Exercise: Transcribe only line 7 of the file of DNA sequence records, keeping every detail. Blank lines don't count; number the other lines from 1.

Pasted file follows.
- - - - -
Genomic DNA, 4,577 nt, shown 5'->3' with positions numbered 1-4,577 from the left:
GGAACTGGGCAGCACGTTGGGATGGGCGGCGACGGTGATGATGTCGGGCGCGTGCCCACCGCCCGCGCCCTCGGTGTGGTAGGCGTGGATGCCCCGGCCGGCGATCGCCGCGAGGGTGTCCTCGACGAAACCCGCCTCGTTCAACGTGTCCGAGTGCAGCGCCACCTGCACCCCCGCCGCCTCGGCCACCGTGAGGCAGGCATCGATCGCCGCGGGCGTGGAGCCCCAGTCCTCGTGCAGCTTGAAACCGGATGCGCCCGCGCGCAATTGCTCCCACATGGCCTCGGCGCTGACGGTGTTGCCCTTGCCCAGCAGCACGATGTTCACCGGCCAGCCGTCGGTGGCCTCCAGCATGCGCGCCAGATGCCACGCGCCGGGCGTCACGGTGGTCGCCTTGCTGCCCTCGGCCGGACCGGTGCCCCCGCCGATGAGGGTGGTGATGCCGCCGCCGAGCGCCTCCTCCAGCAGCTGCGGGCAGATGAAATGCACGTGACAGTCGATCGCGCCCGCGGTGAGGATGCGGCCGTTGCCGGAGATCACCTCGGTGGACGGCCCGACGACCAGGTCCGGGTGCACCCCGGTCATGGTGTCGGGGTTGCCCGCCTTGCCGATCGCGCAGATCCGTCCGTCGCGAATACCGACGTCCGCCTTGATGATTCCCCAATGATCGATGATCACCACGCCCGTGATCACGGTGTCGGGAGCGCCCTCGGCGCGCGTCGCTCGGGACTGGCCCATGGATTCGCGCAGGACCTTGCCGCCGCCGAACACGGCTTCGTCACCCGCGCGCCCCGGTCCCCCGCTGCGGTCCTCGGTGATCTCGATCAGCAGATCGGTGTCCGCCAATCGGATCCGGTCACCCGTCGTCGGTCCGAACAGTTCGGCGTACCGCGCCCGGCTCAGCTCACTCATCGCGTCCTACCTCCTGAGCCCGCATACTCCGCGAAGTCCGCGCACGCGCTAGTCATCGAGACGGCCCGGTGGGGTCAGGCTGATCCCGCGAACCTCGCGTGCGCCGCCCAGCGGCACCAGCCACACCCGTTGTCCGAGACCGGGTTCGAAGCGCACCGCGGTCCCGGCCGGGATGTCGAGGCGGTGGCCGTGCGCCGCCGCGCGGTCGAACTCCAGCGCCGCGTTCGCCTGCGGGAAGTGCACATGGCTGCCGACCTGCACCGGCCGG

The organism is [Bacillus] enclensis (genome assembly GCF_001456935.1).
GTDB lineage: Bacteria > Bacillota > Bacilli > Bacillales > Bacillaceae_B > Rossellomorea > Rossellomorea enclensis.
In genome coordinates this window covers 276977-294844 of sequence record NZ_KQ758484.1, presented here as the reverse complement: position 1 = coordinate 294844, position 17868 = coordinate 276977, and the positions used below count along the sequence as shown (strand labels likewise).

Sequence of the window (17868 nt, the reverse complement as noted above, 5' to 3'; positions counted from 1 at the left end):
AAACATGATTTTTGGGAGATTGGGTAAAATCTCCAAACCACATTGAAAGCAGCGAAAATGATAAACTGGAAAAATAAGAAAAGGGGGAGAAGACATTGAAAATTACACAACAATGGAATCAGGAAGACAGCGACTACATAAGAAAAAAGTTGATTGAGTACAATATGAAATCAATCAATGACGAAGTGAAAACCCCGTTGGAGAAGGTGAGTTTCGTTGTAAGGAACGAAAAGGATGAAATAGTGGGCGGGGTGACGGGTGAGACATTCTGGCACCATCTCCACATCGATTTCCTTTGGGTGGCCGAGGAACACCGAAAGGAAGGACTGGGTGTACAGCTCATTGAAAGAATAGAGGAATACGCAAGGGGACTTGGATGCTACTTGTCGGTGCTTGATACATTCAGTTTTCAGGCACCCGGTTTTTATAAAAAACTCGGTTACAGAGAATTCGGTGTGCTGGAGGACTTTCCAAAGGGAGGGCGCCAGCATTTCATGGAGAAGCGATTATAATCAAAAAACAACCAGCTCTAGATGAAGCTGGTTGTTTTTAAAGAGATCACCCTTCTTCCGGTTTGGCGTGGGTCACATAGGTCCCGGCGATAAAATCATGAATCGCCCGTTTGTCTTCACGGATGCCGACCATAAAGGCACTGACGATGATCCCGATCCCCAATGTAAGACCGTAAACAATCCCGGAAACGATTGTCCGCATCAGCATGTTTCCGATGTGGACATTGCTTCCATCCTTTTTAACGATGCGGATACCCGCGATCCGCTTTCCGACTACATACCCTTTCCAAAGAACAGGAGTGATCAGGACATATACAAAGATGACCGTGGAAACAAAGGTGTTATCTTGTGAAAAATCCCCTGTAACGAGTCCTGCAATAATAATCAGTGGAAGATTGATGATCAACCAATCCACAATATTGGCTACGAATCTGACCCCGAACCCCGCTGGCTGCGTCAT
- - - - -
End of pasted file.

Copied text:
AAACATGATTTTTGGGAGATTGGGTAAAATCTCCAAACCACATTGAAAGCAGCGAAAATGATAAACTGGAAAAATAAGAAAAGGGGGAGAAGACATTGAAAATTACACAACAATGGAATCAGGAAGACAGCGACTACATAAGAAAAAAGTTGATTGAGTACAATATGAAATCAATCAATGACGAAGTGAAAACCCCGTTGGAGAAGGTGAGTTTCGTTGTAAGGAACGAAAAGGATGAAATAGTGGGCGGGGTGACGGGTGAGACATTCTGGCACCATCTCCACATCGATTTCCTTTGGGTGGCCGAGGAACACCGAAAGGAAGGACTGGGTGTACAGCTCATTGAAAGAATAGAGGAATACGCAAGGGGACTTGGATGCTACTTGTCGGTGCTTGATACATTCAGTTTTCAGGCACCCGGTTTTTATAAAAAACTCGGTTACAGAGAATTCGGTGTGCTGGAGGACTTTCCAAAGGGAGGGCGCCAGCATTTCATGGAGAAGCGATTATAATCAAAAAACAACCAGCTCTAGATGAAGCTGGTTGTTTTTAAAGAGATCACCCTTCTTCCGGTTTGGCGTGGGTCACATAGGTCCCGGCGATAAAATCATGAATCGCCCGTTTGTCTTCACGGATGCCGACCATAAAGGCACTGACGATGATCCCGATCCCCAATGTAAGACCGTAAACAATCCCGGAAACGATTGTCCGCATCAGCATGTTTCCGATGTGGACATTGCTTCCATCCTTTTTAACGATGCGGATACCCGCGATCCGCTTTCCGACTACATACCCTTTCCAAAGAACAGGAGTGATCAGGACATATACAAAGATGACCGTGGAAACAAAGGTGTTATCTTGTGAAAAATCCCCTGTAACGAGTCCTGCAATAATAATCAGTGGAAGATTGATGATCAACCAATCCACAATATTGGCTACGAATCTGACCCCGAACCCCGCTGGCTGCGTCAT